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In this tutorial I'll show you how to create a button in Photoshop and use it, with all its various states, in an Adobe Muse project. Once we've designed and imported our Photoshop assets into Adobe Muse, we'll look at what happens if we want to update the PSD further down the line.
Read the Tutorial
Welcome to this quick tip tutorial about Adobe Muse. The video above demonstrates how you can create a button in Photoshop and place it in Adobe Muse.
A button in Adobe Muse has four states. So, if you place a rectangle here in Adobe Muse you know that by default, you have four states
- Rollover (when the mouse is over your element).
- Mouse Down (when you click).
- And Active.
To create a button, draw a rectangle and then fill it with a color or gradient, or add an image in the background.
This is great, but sometimes you’ll want to design everything in Adobe Photoshop, and be able to import the states from there.
Open Photoshop and create a vector shape; a normal green button. Style it as you like, with rounded corners, a border and so on. I want to create four states, so I will begin by naming this first layer Button Normal.
Then I will duplicate the layer–this next layer will be my Mouse Over State.
In this case we’ll just change the color, making it lighter.
Repeat the process for all four states you need, then save the file as ButtonGreen.psd.
Moving to Adobe Muse
Now in Adobe Muse, if I want to use this design without exporting the layers into PNG files, I can directly do File > Place Photoshop Button, select ButtonGreen.psd, and then, it will parse all the layers that are available in the Photoshop file.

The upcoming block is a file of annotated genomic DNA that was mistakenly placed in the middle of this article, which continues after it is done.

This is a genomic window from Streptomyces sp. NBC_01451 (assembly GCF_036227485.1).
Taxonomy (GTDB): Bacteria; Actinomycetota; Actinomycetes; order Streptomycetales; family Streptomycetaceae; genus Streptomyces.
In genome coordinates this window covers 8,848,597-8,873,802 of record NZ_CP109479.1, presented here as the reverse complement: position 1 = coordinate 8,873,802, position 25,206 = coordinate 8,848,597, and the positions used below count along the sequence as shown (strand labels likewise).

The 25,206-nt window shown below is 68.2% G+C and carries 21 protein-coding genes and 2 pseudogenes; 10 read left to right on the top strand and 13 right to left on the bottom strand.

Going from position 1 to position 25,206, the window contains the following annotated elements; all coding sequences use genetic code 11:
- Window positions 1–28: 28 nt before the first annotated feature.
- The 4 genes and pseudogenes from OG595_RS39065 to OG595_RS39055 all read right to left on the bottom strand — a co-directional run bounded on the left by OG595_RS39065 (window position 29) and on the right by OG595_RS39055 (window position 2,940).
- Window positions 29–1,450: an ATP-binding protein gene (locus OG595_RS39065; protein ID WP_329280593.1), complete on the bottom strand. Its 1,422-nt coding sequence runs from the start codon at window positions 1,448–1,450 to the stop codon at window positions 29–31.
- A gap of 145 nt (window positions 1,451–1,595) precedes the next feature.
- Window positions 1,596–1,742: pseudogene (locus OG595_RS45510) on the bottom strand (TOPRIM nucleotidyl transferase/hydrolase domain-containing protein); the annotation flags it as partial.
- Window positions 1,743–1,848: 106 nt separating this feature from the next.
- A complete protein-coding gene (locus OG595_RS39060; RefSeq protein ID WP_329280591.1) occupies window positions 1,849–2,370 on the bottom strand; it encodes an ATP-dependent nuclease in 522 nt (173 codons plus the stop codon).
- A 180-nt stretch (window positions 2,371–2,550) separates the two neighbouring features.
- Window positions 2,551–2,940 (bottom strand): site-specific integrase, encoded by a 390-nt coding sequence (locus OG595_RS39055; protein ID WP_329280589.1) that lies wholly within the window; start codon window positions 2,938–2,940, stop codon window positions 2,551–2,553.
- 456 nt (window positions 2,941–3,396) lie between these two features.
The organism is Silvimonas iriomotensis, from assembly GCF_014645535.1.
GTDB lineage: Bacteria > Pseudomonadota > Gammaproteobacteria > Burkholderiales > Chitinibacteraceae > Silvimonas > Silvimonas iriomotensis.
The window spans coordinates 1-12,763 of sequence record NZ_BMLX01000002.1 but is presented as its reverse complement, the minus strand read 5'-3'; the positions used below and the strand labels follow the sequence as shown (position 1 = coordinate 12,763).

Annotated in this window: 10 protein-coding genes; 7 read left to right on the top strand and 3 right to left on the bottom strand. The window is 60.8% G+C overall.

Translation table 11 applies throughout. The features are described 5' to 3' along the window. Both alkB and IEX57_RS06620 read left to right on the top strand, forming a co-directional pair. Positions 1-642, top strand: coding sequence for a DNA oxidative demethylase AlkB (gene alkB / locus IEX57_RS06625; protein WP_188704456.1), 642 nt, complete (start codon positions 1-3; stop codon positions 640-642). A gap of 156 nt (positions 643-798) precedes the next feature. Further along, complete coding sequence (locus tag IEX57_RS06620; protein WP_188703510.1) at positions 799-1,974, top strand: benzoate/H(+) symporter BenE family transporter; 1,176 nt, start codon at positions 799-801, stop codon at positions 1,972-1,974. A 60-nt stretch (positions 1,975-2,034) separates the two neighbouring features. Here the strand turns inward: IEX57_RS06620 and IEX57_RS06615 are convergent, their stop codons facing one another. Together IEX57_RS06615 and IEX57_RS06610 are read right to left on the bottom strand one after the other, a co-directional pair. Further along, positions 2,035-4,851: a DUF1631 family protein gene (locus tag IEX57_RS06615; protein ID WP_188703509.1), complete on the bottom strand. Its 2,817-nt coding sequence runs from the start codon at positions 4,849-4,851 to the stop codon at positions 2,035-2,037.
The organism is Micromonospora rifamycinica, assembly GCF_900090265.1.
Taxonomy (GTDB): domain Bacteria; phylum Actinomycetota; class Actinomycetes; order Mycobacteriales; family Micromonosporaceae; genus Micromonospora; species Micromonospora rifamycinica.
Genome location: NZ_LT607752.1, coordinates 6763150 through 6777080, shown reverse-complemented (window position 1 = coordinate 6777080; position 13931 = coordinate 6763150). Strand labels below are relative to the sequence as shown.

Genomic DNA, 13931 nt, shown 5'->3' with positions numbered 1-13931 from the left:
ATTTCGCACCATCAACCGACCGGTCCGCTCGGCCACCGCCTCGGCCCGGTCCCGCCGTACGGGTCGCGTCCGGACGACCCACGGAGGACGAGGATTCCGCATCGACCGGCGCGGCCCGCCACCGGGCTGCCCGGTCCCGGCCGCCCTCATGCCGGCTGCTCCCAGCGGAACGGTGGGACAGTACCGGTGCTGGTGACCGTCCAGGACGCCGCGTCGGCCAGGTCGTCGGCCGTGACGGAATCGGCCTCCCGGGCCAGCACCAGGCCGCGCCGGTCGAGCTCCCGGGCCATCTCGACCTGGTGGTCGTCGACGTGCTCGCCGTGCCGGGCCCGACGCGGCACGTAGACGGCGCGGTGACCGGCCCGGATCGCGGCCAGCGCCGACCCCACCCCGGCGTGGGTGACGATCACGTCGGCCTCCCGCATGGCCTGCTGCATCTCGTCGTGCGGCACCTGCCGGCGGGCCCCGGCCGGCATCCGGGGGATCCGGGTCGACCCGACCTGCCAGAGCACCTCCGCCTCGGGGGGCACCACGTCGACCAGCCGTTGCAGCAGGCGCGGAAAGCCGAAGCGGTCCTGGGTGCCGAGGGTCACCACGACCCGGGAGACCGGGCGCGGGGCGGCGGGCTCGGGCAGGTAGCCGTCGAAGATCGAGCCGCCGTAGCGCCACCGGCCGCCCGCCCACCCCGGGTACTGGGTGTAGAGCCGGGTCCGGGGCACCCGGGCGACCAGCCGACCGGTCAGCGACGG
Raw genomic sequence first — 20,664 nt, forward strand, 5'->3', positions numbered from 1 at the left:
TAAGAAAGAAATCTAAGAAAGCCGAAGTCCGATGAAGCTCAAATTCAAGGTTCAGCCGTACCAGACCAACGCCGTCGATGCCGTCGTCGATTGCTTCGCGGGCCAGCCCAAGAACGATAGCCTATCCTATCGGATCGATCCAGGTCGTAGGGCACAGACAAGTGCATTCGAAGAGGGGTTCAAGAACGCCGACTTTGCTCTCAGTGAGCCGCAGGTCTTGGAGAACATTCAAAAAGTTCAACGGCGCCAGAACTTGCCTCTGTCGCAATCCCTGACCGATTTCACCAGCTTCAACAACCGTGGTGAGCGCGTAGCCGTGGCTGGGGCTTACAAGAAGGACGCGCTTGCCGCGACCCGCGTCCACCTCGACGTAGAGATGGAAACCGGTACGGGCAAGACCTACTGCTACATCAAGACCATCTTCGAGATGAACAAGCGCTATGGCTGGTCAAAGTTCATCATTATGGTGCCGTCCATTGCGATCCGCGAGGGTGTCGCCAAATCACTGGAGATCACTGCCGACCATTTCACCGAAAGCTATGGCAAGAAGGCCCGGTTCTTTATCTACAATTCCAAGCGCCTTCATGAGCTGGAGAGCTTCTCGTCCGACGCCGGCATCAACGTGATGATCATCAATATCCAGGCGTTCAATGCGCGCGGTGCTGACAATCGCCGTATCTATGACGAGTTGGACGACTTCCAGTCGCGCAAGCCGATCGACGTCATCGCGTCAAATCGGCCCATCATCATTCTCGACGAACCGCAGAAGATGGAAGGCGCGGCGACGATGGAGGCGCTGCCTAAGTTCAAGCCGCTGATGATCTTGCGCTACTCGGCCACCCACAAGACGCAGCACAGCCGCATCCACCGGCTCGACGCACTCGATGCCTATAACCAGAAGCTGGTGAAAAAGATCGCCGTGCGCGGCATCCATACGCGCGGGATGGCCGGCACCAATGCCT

Assign each layer to a button state, then place it on the stage, and re-size it if needed.
Then using the Text tool, we can add a label on top of it (for example, SUBSCRIBE).
If you now Preview it in the Browser you will see that indeed, we have four states. When we Rollover, and when we click, it will change the state of the button.
Back to Photoshop
Now, what happens if I change or modify my design in Photoshop?
For example, in Photoshop let’s change the color of the Normal State. We’ll make it a Blue Button, then save the PSD file. If we now go back to Adobe Muse, there is no visible change, but if we open the *Assets Panel*, you’ll see a warning message.
It will say that the asset has changed since data was imported, so we can right-click and just say we want to Update the Asset.
This demonstrates that working with assets between Adobe Photoshop and Adobe Muse is easier than ever. I hope you enjoyed this quick tip!
More Adobe Muse
For a more detailed look at Adobe Muse take a look at my free course Designing and Publishing Websites With Adobe Muse.